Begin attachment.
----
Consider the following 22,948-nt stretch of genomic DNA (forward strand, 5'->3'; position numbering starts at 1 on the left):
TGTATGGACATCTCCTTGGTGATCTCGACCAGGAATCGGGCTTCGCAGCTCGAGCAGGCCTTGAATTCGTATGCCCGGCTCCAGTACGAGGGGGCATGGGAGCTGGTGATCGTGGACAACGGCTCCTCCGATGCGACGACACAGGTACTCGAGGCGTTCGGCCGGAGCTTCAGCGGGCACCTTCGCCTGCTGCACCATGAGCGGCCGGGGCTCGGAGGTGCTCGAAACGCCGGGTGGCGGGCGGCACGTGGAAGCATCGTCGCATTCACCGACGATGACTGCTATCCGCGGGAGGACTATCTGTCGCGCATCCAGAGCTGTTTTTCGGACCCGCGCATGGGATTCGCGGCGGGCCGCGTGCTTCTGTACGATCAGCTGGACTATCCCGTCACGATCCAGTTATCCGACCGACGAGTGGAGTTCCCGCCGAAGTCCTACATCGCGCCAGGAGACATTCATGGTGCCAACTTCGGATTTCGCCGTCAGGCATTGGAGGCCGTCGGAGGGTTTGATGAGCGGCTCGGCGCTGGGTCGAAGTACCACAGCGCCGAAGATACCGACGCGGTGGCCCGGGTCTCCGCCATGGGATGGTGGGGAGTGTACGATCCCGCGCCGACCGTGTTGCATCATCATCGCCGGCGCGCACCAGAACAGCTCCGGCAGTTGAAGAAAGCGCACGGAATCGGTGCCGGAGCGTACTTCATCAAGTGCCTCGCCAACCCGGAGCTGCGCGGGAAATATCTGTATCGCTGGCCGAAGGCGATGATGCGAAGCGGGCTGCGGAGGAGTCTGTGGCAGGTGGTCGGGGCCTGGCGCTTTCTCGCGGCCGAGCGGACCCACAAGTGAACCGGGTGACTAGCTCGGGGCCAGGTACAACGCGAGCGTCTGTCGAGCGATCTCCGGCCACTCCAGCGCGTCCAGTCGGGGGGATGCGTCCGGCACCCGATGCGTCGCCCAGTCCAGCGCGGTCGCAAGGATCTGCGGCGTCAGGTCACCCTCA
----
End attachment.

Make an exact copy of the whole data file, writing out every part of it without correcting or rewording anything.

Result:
Consider the following 22,948-nt stretch of genomic DNA (forward strand, 5'->3'; position numbering starts at 1 on the left):
TGTATGGACATCTCCTTGGTGATCTCGACCAGGAATCGGGCTTCGCAGCTCGAGCAGGCCTTGAATTCGTATGCCCGGCTCCAGTACGAGGGGGCATGGGAGCTGGTGATCGTGGACAACGGCTCCTCCGATGCGACGACACAGGTACTCGAGGCGTTCGGCCGGAGCTTCAGCGGGCACCTTCGCCTGCTGCACCATGAGCGGCCGGGGCTCGGAGGTGCTCGAAACGCCGGGTGGCGGGCGGCACGTGGAAGCATCGTCGCATTCACCGACGATGACTGCTATCCGCGGGAGGACTATCTGTCGCGCATCCAGAGCTGTTTTTCGGACCCGCGCATGGGATTCGCGGCGGGCCGCGTGCTTCTGTACGATCAGCTGGACTATCCCGTCACGATCCAGTTATCCGACCGACGAGTGGAGTTCCCGCCGAAGTCCTACATCGCGCCAGGAGACATTCATGGTGCCAACTTCGGATTTCGCCGTCAGGCATTGGAGGCCGTCGGAGGGTTTGATGAGCGGCTCGGCGCTGGGTCGAAGTACCACAGCGCCGAAGATACCGACGCGGTGGCCCGGGTCTCCGCCATGGGATGGTGGGGAGTGTACGATCCCGCGCCGACCGTGTTGCATCATCATCGCCGGCGCGCACCAGAACAGCTCCGGCAGTTGAAGAAAGCGCACGGAATCGGTGCCGGAGCGTACTTCATCAAGTGCCTCGCCAACCCGGAGCTGCGCGGGAAATATCTGTATCGCTGGCCGAAGGCGATGATGCGAAGCGGGCTGCGGAGGAGTCTGTGGCAGGTGGTCGGGGCCTGGCGCTTTCTCGCGGCCGAGCGGACCCACAAGTGAACCGGGTGACTAGCTCGGGGCCAGGTACAACGCGAGCGTCTGTCGAGCGATCTCCGGCCACTCCAGCGCGTCCAGTCGGGGGGATGCGTCCGGCACCCGATGCGTCGCCCAGTCCAGCGCGGTCGCAAGGATCTGCGGCGTCAGGTCACCCTCA